Exploring Volatility Indices: VIX and MOVE
The VIX (Volatility Index), also known as the fear index or fear gauge, is a widely followed volatility index in the financial market. It was introduced in 1993 by the Chicago Board Options Exchange (CBOE) and is designed to measure market expectations of future volatility in the S&P 500 index. The VIX index is often referred to as the "fear index" because it tends to rise when investors are concerned and the stock market is volatile. More specifically, the VIX index measures the implied volatility of options on the S&P 500 index. Options are financial instruments that give holders the right, but not the obligation, to buy or sell an asset at a predetermined price within a specified expiration date. A high level of the VIX index, indicating increased expected volatility, can be interpreted as a signal of uncertainty or nervousness in the stock market. Conversely, a low VIX level indicates lower expected volatility and a higher degree of stability in the market. The Merrill Option Volatility Estimate (MOVE) index is an indicator used to measure the expectation of future volatility in the government bond market, particularly for U.S. Treasury bonds. When the MOVE index rises, it indicates an expectation of greater volatility in interest rates, which can have a significant impact on the price of government bonds. In other words, an increase in the MOVE index suggests that traders expect interest rates to be more volatile in the future.
The VIX and MOVE during crisis
As a general idea, during periods of stability in the financial markets, the VIX and MOVE tend to remain at relatively low levels. The VIX typically ranges between 10 and 20, while the MOVE remains below 100. However, during times of crisis or events that generate significant uncertainty, such as an economic recession or a significant market correction, the VIX and MOVE can reach much higher levels. For instance, during the 2008 financial crisis, the VIX reached peaks above 89, while the Move more than 264. More recently, during the COVID-19 pandemic in 2020, the VIX reached levels around 80-85, and in March, the MOVE went above 198. When the VIX and MOVE are low, it may indicate a period of lower volatility and greater stability in the financial markets. During such periods, some investors may seek investment opportunities that tend to benefit from a less volatile environment, such as stable company stocks, high-quality bonds, or index funds (ETFs) that track the performance of a broad and diversified market.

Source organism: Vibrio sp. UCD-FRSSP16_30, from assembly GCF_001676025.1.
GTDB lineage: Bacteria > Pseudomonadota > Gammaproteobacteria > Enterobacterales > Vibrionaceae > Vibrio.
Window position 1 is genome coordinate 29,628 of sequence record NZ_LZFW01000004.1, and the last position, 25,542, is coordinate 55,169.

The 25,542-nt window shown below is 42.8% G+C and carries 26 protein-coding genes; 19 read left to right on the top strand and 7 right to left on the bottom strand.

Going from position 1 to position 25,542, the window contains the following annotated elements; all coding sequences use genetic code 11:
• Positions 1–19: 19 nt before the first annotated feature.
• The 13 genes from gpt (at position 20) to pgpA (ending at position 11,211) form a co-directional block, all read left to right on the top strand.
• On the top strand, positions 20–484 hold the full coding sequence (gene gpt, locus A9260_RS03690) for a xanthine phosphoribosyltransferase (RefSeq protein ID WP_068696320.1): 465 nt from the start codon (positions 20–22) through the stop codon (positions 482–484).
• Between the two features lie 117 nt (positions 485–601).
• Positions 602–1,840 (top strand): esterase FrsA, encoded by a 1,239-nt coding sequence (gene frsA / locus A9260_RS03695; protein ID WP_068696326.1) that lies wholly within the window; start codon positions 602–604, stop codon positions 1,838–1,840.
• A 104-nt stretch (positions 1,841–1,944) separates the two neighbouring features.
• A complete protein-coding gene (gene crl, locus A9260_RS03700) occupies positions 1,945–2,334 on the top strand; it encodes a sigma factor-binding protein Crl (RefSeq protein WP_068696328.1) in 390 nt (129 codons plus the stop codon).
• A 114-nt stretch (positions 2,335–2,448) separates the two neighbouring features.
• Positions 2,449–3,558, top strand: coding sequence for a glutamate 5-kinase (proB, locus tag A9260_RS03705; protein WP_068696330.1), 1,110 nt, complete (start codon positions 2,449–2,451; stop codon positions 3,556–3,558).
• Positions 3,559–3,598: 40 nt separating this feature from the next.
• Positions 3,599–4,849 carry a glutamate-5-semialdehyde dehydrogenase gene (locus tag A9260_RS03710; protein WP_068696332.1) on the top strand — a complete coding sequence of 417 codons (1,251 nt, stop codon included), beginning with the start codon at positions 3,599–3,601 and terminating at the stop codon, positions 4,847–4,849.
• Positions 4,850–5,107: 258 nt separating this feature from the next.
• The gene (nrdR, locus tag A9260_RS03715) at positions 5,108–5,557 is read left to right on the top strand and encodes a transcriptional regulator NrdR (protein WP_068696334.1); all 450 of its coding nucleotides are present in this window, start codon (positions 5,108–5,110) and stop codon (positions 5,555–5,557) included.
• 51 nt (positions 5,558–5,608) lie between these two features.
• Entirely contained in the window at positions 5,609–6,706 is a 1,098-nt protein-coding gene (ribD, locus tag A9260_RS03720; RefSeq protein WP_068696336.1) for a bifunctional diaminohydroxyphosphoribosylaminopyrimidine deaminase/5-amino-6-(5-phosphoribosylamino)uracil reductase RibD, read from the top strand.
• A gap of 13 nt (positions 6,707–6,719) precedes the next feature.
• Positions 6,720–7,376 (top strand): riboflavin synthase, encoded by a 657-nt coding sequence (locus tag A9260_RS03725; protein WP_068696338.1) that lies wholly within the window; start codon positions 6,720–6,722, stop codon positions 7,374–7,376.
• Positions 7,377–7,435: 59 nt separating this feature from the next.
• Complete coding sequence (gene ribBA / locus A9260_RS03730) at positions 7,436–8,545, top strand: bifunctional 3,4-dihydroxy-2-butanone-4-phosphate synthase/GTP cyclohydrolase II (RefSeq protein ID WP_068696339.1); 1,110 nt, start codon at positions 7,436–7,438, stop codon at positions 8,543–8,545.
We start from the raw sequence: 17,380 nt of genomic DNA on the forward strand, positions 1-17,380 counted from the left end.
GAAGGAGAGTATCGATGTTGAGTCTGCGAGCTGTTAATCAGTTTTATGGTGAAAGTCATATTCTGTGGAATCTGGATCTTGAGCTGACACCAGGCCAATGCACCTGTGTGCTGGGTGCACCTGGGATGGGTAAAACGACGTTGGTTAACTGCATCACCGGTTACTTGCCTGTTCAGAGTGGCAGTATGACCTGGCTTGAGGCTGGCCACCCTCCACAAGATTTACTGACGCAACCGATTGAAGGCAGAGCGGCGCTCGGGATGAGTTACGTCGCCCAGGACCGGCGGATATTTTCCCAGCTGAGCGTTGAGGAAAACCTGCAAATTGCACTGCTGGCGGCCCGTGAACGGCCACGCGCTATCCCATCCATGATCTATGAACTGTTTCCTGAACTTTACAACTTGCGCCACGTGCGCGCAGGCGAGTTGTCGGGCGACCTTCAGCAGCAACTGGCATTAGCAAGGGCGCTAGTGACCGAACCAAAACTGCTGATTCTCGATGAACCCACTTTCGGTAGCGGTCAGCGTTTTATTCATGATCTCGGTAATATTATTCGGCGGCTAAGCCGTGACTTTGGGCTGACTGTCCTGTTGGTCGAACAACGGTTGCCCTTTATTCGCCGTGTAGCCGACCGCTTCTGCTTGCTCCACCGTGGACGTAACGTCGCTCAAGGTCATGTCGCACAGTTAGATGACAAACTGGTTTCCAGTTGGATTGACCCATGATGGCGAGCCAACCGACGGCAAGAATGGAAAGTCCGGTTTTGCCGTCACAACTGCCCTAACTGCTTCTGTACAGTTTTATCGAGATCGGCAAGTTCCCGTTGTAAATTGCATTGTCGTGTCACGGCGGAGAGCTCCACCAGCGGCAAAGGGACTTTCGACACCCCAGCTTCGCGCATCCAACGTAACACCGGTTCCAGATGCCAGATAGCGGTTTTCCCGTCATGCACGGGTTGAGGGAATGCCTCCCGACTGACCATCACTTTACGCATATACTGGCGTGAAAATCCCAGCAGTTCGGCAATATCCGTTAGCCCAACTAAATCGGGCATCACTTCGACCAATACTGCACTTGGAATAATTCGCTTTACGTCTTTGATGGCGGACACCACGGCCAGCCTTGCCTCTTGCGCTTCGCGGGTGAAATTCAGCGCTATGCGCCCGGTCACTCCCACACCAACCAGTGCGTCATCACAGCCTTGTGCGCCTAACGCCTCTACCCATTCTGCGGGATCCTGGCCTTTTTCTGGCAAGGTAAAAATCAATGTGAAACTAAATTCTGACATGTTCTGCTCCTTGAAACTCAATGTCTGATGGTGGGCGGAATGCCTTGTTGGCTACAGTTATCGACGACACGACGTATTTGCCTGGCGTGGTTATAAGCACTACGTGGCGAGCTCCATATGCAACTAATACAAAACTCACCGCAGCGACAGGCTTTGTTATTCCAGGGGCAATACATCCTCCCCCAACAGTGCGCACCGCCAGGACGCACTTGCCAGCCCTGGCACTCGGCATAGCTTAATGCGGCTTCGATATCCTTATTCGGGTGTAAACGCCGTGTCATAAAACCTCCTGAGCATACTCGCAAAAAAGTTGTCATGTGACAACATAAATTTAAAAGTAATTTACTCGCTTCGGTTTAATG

How to invest in them
As of this date, it is not possible to invest directly in the VIX and MOVE themselves. However, it is possible to gain exposure to volatility using ETFs, such as the iPath S&P 500 VIX Short-Term Futures ETN, as well as derivatives like VIX futures and options. VIX futures enable investors to speculate on the future movement of the volatility index: by purchasing a VIX futures contract, an investor can profit if the index increases in value. VIX options provide another way to obtain exposure to volatility. VIX call options allow investors to bet on the increase in the index’s value, while VIX put options enable betting on a decrease in its value.
When the VIX varies
The VIX is negatively correlated with the S&P 500: if the S&P 500 rises, the VIX falls, and vice versa. So, rather than a specific market anticipating the VIX, it is the behavior of investors in the S&P 500 options market that influences the value of the VIX. When investors buy a significant number of options to protect their stock investments, it can drive up the price of options and consequently increase the value of the VIX. If investors anticipate an increase in future volatility of the index, they may purchase more protective options, thereby pushing up the value of the VIX. Furthermore, periods of high volatility and uncertainty do not necessarily represent the right time to sell. During such periods, markets can experience sharp and rapid movements, but it also presents opportunities for investors with higher risk tolerance. Investors who can remain calm and make rational decisions can capitalize on these situations, achieving higher long-term returns.